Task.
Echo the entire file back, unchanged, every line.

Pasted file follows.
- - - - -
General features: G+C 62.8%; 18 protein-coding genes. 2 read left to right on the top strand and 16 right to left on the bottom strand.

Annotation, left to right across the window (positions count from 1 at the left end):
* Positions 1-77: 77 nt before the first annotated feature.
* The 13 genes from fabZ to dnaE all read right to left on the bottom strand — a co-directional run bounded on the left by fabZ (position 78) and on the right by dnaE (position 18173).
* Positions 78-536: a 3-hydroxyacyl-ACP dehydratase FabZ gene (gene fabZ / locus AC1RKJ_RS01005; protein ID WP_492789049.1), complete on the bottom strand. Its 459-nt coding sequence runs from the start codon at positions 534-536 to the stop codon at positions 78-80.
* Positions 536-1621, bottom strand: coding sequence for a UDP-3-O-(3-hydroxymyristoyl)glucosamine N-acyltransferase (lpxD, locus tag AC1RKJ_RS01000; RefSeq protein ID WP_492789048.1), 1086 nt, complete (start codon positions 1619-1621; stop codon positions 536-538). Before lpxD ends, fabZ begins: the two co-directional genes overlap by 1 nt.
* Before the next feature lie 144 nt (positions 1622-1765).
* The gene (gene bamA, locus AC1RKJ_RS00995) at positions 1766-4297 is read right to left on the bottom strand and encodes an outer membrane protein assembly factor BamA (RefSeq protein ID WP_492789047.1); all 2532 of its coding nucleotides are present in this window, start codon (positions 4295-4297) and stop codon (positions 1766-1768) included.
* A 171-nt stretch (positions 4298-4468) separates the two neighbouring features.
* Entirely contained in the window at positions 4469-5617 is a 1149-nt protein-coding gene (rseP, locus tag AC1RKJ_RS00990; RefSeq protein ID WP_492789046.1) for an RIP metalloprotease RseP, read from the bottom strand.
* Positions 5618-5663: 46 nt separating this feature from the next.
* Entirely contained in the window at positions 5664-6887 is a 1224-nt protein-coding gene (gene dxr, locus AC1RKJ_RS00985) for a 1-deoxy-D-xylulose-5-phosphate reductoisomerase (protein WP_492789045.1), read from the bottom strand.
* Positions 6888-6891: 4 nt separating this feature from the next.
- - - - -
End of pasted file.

General features: G+C 62.8%; 18 protein-coding genes. 2 read left to right on the top strand and 16 right to left on the bottom strand.

Annotation, left to right across the window (positions count from 1 at the left end):
* Positions 1-77: 77 nt before the first annotated feature.
* The 13 genes from fabZ to dnaE all read right to left on the bottom strand — a co-directional run bounded on the left by fabZ (position 78) and on the right by dnaE (position 18173).
* Positions 78-536: a 3-hydroxyacyl-ACP dehydratase FabZ gene (gene fabZ / locus AC1RKJ_RS01005; protein ID WP_492789049.1), complete on the bottom strand. Its 459-nt coding sequence runs from the start codon at positions 534-536 to the stop codon at positions 78-80.
* Positions 536-1621, bottom strand: coding sequence for a UDP-3-O-(3-hydroxymyristoyl)glucosamine N-acyltransferase (lpxD, locus tag AC1RKJ_RS01000; RefSeq protein ID WP_492789048.1), 1086 nt, complete (start codon positions 1619-1621; stop codon positions 536-538). Before lpxD ends, fabZ begins: the two co-directional genes overlap by 1 nt.
* Before the next feature lie 144 nt (positions 1622-1765).
* The gene (gene bamA, locus AC1RKJ_RS00995) at positions 1766-4297 is read right to left on the bottom strand and encodes an outer membrane protein assembly factor BamA (RefSeq protein ID WP_492789047.1); all 2532 of its coding nucleotides are present in this window, start codon (positions 4295-4297) and stop codon (positions 1766-1768) included.
* A 171-nt stretch (positions 4298-4468) separates the two neighbouring features.
* Entirely contained in the window at positions 4469-5617 is a 1149-nt protein-coding gene (rseP, locus tag AC1RKJ_RS00990; RefSeq protein ID WP_492789046.1) for an RIP metalloprotease RseP, read from the bottom strand.
* Positions 5618-5663: 46 nt separating this feature from the next.
* Entirely contained in the window at positions 5664-6887 is a 1224-nt protein-coding gene (gene dxr, locus AC1RKJ_RS00985) for a 1-deoxy-D-xylulose-5-phosphate reductoisomerase (protein WP_492789045.1), read from the bottom strand.
* Positions 6888-6891: 4 nt separating this feature from the next.